Been doing Advent of Code in the last couple of days. I completed Day 6. I have been doing it from an Xcode project. However I was thinking it would be nice if I could do it from command line. So I started to do some code clean up. First I started with renaming the folder from AOC to aoc. I did:

cp -r AOC aoc

I saw a new aoc directory created. I was happy. It was easy. Or at least it seemed easy.
I went back to my AOC directory. I noticed a whole bunch of changes that I didn’t make. Confused! I tried figuring it out. I couldn’t.
Decided to remove the changes with:

git checkout .
git clean -fd

I ran git status. Everything was good. Then I went back to my project. I re-created Day6 folder. Xcode through me an error.

“File Already Exists”

I ran git status again. Didn’t see any folder named Day6 added. From the project’s directory I did ls AOC. In the output I saw another AOC folder.
I did ls AOC again. I saw AOC included again. It seemed that I somehow had managed to created a semi-infinite number of AOC folders. But how did I?

It’s because cp is case-insensitive

How can I test this out?

Be sure to create a dummy folder if you wanted to test this out. Otherwise you could break an important directory in unrecoverable ways. SEE DISCLAIMER below before you proceed.

Here’s how you can test it. Just do:

mkdir blog
cd blog
touch post1
touch post2
cd ..
cp -r blog BLOG # notice the different cases

The output I got is:

“cp hell”


Once I did this, I wasn’t able to easily delete the folder from the macOS bin. I was getting the follow error

“macOS bin error”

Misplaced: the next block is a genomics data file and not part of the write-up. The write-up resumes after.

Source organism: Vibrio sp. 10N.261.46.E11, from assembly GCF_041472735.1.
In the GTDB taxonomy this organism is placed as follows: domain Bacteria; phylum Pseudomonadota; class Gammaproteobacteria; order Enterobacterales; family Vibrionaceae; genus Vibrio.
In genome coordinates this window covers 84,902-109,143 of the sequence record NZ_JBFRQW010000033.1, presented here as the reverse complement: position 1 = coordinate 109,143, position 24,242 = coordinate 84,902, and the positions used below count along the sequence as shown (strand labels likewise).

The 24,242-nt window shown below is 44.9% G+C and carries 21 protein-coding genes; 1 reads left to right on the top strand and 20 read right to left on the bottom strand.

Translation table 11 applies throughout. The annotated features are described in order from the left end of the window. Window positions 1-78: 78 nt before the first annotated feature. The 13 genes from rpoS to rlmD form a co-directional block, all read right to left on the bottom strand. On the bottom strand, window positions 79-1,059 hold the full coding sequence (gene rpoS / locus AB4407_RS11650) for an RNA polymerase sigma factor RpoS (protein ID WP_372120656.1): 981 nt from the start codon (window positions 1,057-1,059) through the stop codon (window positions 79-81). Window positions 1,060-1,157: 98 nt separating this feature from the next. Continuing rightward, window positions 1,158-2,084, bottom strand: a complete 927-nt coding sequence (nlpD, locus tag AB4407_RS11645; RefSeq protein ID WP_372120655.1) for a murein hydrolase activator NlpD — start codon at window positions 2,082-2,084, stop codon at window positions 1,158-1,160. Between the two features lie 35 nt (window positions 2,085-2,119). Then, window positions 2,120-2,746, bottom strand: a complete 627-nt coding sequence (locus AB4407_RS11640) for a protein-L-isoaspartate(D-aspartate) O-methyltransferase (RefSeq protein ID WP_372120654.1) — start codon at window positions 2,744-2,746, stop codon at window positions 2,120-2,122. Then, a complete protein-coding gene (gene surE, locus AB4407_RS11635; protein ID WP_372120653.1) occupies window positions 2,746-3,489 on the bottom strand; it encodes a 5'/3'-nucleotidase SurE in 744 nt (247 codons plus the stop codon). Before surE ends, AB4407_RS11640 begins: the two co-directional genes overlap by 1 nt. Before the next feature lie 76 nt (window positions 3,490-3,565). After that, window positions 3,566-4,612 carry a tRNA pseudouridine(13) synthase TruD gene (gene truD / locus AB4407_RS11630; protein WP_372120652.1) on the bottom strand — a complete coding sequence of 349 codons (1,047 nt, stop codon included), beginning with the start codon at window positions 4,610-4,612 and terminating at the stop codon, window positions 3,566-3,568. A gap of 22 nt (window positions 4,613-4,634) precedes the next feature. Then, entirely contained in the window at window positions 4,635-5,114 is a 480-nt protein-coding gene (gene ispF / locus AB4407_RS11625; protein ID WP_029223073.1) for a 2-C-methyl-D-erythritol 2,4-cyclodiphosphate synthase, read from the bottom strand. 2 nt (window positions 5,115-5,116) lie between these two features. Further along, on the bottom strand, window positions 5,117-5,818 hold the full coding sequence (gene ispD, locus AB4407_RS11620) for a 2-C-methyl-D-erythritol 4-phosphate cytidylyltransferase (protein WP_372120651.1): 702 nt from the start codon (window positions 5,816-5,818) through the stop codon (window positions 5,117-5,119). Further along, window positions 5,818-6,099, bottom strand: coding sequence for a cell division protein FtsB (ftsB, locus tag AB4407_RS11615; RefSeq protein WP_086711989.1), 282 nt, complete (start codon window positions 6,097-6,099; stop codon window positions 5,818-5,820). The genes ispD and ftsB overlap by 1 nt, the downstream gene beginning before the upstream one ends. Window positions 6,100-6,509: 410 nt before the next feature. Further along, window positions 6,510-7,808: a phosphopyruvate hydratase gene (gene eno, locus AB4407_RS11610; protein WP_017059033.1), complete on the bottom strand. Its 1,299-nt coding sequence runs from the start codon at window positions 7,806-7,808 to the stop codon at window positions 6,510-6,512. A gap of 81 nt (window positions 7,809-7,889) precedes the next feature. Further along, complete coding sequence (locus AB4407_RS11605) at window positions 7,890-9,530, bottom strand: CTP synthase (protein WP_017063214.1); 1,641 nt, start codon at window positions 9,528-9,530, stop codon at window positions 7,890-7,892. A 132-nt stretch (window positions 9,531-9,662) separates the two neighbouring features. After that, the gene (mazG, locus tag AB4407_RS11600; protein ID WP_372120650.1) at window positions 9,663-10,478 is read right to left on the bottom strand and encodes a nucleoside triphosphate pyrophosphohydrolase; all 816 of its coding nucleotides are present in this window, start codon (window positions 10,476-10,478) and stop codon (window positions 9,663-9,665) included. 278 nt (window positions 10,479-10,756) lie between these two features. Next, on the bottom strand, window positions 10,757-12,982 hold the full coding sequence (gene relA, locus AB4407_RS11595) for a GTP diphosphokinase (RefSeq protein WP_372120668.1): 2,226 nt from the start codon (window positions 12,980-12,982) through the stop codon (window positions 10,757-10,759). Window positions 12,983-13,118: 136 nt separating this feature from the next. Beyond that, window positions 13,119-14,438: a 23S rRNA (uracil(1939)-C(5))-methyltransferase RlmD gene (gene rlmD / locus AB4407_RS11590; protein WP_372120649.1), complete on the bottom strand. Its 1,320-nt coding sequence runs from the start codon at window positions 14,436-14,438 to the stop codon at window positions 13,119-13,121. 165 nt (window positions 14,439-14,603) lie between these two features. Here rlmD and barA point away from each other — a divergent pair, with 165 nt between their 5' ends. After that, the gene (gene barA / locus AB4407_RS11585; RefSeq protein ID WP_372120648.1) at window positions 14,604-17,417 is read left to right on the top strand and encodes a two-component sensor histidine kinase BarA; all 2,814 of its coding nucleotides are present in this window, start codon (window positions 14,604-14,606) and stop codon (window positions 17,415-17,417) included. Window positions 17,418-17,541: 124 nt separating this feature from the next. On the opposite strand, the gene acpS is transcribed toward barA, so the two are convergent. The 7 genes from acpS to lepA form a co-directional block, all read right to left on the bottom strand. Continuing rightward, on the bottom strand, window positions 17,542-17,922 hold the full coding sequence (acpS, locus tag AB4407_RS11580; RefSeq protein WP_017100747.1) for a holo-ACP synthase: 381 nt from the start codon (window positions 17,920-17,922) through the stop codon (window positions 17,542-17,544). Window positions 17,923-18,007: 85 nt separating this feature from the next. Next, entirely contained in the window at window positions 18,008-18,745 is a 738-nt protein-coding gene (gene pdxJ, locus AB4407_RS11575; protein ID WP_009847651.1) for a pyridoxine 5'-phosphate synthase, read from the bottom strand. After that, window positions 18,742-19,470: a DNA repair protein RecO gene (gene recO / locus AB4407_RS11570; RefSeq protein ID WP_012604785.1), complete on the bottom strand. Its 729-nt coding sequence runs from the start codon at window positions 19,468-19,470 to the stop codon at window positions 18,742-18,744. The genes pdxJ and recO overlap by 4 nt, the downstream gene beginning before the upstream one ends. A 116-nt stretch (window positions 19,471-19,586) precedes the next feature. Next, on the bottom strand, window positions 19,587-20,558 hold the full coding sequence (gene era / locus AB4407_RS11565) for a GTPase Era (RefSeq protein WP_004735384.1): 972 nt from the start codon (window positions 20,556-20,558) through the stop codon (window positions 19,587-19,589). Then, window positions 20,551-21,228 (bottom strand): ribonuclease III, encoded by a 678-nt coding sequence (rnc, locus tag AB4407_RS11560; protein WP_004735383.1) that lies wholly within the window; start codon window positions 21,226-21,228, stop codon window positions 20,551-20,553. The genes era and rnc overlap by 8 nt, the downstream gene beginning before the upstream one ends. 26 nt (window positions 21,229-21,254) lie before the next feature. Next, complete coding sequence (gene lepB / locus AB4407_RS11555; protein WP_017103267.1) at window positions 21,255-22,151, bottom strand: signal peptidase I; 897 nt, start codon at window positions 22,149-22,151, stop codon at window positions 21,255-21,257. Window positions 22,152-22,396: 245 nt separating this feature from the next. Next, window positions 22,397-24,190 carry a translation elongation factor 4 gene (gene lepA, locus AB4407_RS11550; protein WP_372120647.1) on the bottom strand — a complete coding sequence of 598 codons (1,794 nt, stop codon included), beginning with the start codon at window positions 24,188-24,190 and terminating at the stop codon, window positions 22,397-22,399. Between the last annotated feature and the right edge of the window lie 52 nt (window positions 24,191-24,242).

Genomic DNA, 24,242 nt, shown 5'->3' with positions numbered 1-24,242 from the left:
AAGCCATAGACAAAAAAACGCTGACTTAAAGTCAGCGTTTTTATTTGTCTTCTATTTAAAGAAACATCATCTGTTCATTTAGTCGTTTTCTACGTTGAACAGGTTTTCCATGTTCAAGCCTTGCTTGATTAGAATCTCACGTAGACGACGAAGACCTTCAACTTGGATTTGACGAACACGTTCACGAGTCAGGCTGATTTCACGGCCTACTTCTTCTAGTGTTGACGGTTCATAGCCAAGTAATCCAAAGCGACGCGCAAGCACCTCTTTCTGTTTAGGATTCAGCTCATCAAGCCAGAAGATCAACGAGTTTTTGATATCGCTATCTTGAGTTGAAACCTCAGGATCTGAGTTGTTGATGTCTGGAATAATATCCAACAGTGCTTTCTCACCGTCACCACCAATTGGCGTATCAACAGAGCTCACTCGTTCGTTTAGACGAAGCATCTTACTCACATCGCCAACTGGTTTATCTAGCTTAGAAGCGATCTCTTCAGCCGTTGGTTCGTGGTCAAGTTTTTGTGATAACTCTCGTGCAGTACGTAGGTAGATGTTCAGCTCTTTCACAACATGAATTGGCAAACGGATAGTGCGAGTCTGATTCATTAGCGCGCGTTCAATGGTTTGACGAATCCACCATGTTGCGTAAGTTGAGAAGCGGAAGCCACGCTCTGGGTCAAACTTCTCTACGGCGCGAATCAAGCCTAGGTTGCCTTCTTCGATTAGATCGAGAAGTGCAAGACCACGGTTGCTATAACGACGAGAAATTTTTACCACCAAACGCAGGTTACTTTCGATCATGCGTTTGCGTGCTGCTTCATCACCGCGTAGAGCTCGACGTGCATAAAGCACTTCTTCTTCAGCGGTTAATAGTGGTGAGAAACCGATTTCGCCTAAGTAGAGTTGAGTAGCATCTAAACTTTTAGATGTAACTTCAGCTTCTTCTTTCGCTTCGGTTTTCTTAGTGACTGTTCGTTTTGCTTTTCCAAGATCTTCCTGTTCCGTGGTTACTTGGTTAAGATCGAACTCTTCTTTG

I found this answer that helped me figure out. I ultimately needed to do:

sudo rm -rfv <path_of_folder_to_delete>

Why does this happen?

It happens because I didn’t eat my vegetables. But also because:
Effectively cp -r blog BLOG is like doing cp -r blog blog. As if when you’re copying, the cp -r command sees new updates to what it just copied. It end up recursively copying the blog folder back into itself. By every new copy, the next paste it does gets bigger and bigger. 🤷

This made the source controlled project to have a directory with an identical name to the root directory. Each nested directory was also version controlled.

At the end I just ended up re-cloning my project. Only had a day of some unpushed commits, but that’s the price I was willing to pay.

Additionally even with the finder, I was unable to create two folders named Blog and blog. It’s because the Apple File System (APFS) is case-insensitive by default. The APFS formats are:

  • APFS: Uses the APFS format. Choose this option if you don’t need an encrypted or case-sensitive format. (The default)
  • APFS (Encrypted): Uses the APFS format and encrypts the volume.
  • APFS (Case-sensitive): Uses the APFS format and is case-sensitive to file and folder names. For example, folders named “Homework” and “HOMEWORK” are two different folders.
  • APFS (Case-sensitive, Encrypted): Uses the APFS format, is case-sensitive to file and folder names, and encrypts the volume. For example, folders named “Homework” and “HOMEWORK” are two different folders.

You can set the format from Disk Utility like this:

&ldquo;APFS Types&rdquo;

Then if you select a volume, it will show up like this.

Shows the encrypted and case-sensitive formats. You can add/view from 'Disk Utility'

All of this means if you have a directory that you need opening then doing cd Blog or cd blog makes no difference. The auto-complete from ZSH treats them the same.

What’s the solution?


  • Use mv instead to move. It will do the right thing.
  • Use cp -r. However give it a different name. And then manually change the name yourself.
  • Change your APFS to be case-sensitive.